The works of seven Nevada artists are currently featured at the Humboldt County Library as part of the “Making A Mark” traveling art exhibit through Aug. 29 via the Nevada Touring Initiative traveling exhibition program.
The exhibit is being presented as a partnership between the Humboldt County Library and Northern Nevada Arts Council.
On Aug. 20, from 5-7 p.m. there will be an exhibit reception at the Humboldt County Library.
The seven artists featured in the exhibit are all based in Nevada and 18 pieces are on display at the Library. Artists include Dennis Angel of Las Vegas, Galen Brown of Carson City, Gig Depio of Las Vegas, Miya Hannan of Reno, Eunkang Koh of Reno, Dennis Parks of Tuscarora and Sidne Teske of Tuscarora.
“The Nevadan artists included in this exhibition are interested in working with the mark.
Whether the mark is the subject of their art or the mark is a means towards an end, the practice of applying ink, paint, chalk or carbon with fingers, a stylus, pencil, pen, or even a brush to substrate is elemental to each of the works on view,” said the Humboldt County Library in a press release. “ The variety of outcomes that emerge from the practice of drawing is represented in the works of the artists in “Making a Mark” who etch, sculpt, paint, and draw through the mark. Every human is a mark maker; this exhibition calls attention to the creative urge to leave behind a trace of ourselves.”
Featured artists Sidne Teske and Dennis Parks are both based in Tuscarora. Parks is an internationally distinguished artist who
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works with clay and often uses the creation of three-dimensional objects to explore the mark. Teske’s drawings feature hundreds and hundreds of thick and thin pastel hashes that make up landscapes and other figurative pieces she creates.
Dennis Angel of Las Vegas creates still-life scenes including objects plucked from various environments assembled in fresh viewpoints. Angel’s drawings are created in metal point by dragging a metal stylus over primed paper, an ancient drawing technique that is labor intensive and challenging; the results of which are enhanced over time as the metallic marks age and oxidize.
Miya Hannan of Reno draws upon Japanese attitudes about death, Buddhist philosophy and her history as a medical professional to develop her own theory of the contemporary. She uses materials such as bone ash, paper, fabric, branches and roots to echo the temporal and fragile nature of physical bodies and represent her understanding of the importance of accepting death on a larger level and exploring the interconnectedness of lives and generations.
“Millions of creatures and human beings have come and gone over time, becoming part of the layers of the land,” said Hannan. “Scientists believe that all the strata are linked, telling us the stories of who we are and where we are from. It is this belief that makes the chain of our histories complete. I am interested in this relationship between humanity and how information is trapped in nature.”
Artist Eunkang Koh draws on her inspiration on the relationship between humans and the society in which they live to create works of art utilizing various media including printmaking, bookart, drawing and installation. Koh is an associate professor in the art department at the University of Nevada, Reno, teaching printmaking and drawing.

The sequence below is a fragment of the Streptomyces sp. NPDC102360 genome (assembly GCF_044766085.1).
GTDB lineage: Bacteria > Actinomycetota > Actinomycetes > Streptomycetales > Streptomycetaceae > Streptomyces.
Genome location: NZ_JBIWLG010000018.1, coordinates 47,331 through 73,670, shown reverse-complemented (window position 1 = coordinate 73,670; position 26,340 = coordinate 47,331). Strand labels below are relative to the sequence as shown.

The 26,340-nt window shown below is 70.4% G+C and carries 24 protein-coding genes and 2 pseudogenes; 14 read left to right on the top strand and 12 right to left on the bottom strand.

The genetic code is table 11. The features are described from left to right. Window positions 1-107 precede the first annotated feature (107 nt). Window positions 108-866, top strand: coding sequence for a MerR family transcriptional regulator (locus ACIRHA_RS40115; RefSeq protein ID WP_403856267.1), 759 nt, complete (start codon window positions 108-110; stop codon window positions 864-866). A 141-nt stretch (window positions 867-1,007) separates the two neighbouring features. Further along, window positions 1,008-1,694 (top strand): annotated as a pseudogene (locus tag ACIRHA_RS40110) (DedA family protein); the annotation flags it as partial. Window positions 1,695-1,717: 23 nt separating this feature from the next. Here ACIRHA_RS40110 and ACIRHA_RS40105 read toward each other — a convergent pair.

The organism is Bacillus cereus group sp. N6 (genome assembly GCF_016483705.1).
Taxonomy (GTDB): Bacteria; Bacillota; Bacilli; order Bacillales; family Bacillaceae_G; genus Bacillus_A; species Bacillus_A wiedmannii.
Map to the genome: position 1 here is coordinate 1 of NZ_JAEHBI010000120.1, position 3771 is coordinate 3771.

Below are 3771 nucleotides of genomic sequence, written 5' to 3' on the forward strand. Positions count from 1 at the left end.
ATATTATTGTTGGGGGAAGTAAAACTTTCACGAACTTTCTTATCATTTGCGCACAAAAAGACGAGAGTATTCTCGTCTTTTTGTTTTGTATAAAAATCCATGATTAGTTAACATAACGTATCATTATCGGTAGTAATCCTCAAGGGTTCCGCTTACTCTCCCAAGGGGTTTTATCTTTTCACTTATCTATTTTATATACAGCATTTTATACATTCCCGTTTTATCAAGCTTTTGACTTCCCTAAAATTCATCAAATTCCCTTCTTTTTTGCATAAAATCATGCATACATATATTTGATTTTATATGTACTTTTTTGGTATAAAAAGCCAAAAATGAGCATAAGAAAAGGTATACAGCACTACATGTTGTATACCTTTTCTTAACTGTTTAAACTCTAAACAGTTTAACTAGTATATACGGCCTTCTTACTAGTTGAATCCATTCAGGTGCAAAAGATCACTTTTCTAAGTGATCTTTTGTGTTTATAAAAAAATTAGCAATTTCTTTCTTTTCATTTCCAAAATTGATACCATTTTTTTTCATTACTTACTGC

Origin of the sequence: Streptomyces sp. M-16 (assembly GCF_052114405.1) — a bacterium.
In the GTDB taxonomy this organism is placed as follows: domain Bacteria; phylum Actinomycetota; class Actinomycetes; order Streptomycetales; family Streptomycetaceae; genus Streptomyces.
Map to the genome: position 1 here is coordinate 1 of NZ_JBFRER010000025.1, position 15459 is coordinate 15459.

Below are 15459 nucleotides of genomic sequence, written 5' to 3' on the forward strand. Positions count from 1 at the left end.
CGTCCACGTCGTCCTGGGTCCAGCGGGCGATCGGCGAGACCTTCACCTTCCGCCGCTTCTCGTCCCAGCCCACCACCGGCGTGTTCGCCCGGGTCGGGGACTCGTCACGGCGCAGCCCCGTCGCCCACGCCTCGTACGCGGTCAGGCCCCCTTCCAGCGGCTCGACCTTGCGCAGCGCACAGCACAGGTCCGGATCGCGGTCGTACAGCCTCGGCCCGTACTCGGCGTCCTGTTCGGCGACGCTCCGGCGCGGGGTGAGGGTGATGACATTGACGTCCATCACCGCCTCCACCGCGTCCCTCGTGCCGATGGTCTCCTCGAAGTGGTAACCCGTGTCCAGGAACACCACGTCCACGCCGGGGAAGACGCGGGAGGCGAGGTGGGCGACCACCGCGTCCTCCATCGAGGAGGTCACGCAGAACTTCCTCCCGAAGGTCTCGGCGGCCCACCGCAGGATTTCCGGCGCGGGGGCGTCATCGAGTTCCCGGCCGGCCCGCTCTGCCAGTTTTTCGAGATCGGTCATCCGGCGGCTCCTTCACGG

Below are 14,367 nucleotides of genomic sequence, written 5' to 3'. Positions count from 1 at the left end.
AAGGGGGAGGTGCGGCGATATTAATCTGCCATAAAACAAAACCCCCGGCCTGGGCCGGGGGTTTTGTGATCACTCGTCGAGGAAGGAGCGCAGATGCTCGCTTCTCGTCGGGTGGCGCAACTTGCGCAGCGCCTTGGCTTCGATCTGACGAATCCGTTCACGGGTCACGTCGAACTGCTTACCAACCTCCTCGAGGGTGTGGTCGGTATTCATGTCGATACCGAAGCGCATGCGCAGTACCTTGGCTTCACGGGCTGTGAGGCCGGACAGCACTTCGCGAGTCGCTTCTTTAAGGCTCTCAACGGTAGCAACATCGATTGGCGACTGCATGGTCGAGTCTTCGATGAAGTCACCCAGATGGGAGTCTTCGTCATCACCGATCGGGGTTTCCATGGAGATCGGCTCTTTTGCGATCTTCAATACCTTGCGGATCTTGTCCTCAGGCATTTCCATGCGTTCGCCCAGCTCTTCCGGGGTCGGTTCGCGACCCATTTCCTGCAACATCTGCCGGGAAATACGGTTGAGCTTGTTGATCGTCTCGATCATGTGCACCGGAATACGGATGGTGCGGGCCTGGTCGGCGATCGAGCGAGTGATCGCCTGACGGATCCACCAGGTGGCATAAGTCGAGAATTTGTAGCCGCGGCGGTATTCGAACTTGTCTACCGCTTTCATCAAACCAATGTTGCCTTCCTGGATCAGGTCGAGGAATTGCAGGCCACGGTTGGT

Artist Gig Depio is a painter and advocate for public art in Las Vegas who believes art is an expression of our encounter with life; a natural, unrehearsed, spontaneous need to communicate with others through culture–culture being a collective social consciousness.
“What I seek by choosing to participate in the art world is authentically, a genuine engagement with the community, to engage with myself first, my thoughts, my ideas, my history; and then sharing this self with others, encouraging engagement with the openness and exchange of a dialogue,” said Depio.
Galen Brown’s style of art is influenced by growing up in a Lake Tahoe beach house looking out at the lake, watching the weather and the water changing constantly. He recorded the moods and repetition of nature’s waves. Brown works with various media, building drawings from the inside out or crushing rock and gluing small pieces into formal shapes.
“My art practice includes making sculpture from accumulated materials that are produced in my community and my life. I use printmaking and photography to help discover, explore, and refine my simple forms and surfaces. I use welding steel to build the support structures,” said Brown. “My primary focus has been to transform the familiar.”
The “Making A Mark” project is curated by Paul Baker Prindle and funded in part by the National Endowment for the Arts and the State of Nevada. The Nevada Arts Council is a division of the Department of Tourism and Cultural Affairs.
Baker Prindle is a faculty member of the Department of Art at the University of Nevada Reno where he facilitates the development of student exhibition practices, teaches undergraduate and graduate courses and fosters connections between Nevada students and communities beyond campus. He is also a practicing artist and a graduate of the University of Wisconsin-Madison with a Master of Fine Arts in printmaking and photography.
“At its simplest, the human-made mark is an index of humans’ ability to leave a trace with purpose. To make or create with purpose is not limited to humans: birds build nests, dogs dig holes, and chimpanzees make tools. Humans are among the very few animals that communicate expressively through visual means,” said Baker Prindle in the exhibition introduction.